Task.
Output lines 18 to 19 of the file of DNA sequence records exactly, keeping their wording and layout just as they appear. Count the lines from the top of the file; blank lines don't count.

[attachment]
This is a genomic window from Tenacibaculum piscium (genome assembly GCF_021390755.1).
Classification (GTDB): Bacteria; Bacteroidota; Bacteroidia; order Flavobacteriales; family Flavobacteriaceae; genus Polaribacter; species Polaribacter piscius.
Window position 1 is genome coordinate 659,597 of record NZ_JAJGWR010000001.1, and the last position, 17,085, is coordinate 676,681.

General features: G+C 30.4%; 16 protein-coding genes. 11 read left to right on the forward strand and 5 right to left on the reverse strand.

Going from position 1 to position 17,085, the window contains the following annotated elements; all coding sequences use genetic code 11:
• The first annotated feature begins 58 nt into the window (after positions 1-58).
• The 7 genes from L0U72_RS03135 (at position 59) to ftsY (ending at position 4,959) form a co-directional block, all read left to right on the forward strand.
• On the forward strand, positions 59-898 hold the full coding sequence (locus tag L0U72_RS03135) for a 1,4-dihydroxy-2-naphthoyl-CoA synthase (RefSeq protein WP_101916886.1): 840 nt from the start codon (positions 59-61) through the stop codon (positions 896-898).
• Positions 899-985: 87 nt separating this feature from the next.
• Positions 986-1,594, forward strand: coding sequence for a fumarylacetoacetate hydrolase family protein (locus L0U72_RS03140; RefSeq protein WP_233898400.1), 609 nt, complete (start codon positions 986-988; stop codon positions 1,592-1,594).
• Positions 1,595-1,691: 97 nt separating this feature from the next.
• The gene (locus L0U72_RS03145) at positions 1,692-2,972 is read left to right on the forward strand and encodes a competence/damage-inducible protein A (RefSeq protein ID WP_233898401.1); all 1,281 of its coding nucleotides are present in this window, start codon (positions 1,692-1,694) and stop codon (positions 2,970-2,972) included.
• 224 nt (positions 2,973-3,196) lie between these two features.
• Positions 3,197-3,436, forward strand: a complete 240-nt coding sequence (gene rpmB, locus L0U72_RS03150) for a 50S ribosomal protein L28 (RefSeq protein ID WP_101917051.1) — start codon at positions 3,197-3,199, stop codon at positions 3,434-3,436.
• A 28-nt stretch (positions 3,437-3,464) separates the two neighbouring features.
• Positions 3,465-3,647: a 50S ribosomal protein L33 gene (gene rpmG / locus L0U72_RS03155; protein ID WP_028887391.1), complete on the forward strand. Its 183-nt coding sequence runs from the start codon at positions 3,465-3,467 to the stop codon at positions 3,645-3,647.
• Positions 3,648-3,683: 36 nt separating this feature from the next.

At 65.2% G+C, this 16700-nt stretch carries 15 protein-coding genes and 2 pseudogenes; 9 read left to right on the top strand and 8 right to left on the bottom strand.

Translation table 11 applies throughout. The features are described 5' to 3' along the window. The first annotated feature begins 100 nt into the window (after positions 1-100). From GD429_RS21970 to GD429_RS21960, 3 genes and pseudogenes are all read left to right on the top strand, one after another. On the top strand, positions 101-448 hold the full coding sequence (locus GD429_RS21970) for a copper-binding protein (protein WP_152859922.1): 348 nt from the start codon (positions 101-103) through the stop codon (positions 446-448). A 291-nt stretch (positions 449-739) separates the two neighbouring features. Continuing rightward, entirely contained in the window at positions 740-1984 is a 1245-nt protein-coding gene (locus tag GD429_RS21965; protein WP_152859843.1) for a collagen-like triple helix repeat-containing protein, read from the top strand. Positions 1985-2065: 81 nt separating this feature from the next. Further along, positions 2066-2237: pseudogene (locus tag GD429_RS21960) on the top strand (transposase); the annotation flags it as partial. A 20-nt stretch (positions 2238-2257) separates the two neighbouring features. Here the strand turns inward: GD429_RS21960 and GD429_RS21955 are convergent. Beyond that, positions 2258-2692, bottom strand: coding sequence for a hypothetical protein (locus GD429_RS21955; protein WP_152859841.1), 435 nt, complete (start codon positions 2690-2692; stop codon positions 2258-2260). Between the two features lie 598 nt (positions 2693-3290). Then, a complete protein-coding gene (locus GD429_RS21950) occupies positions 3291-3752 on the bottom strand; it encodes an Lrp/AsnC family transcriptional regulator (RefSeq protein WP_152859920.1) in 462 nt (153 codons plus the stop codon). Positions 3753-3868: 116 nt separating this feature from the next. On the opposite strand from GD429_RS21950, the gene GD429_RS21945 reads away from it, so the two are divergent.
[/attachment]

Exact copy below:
At 65.2% G+C, this 16700-nt stretch carries 15 protein-coding genes and 2 pseudogenes; 9 read left to right on the top strand and 8 right to left on the bottom strand.

Translation table 11 applies throughout. The features are described 5' to 3' along the window. The first annotated feature begins 100 nt into the window (after positions 1-100). From GD429_RS21970 to GD429_RS21960, 3 genes and pseudogenes are all read left to right on the top strand, one after another. On the top strand, positions 101-448 hold the full coding sequence (locus GD429_RS21970) for a copper-binding protein (protein WP_152859922.1): 348 nt from the start codon (positions 101-103) through the stop codon (positions 446-448). A 291-nt stretch (positions 449-739) separates the two neighbouring features. Continuing rightward, entirely contained in the window at positions 740-1984 is a 1245-nt protein-coding gene (locus tag GD429_RS21965; protein WP_152859843.1) for a collagen-like triple helix repeat-containing protein, read from the top strand. Positions 1985-2065: 81 nt separating this feature from the next. Further along, positions 2066-2237: pseudogene (locus tag GD429_RS21960) on the top strand (transposase); the annotation flags it as partial. A 20-nt stretch (positions 2238-2257) separates the two neighbouring features. Here the strand turns inward: GD429_RS21960 and GD429_RS21955 are convergent. Beyond that, positions 2258-2692, bottom strand: coding sequence for a hypothetical protein (locus GD429_RS21955; protein WP_152859841.1), 435 nt, complete (start codon positions 2690-2692; stop codon positions 2258-2260). Between the two features lie 598 nt (positions 2693-3290). Then, a complete protein-coding gene (locus GD429_RS21950) occupies positions 3291-3752 on the bottom strand; it encodes an Lrp/AsnC family transcriptional regulator (RefSeq protein WP_152859920.1) in 462 nt (153 codons plus the stop codon). Positions 3753-3868: 116 nt separating this feature from the next. On the opposite strand from GD429_RS21950, the gene GD429_RS21945 reads away from it, so the two are divergent.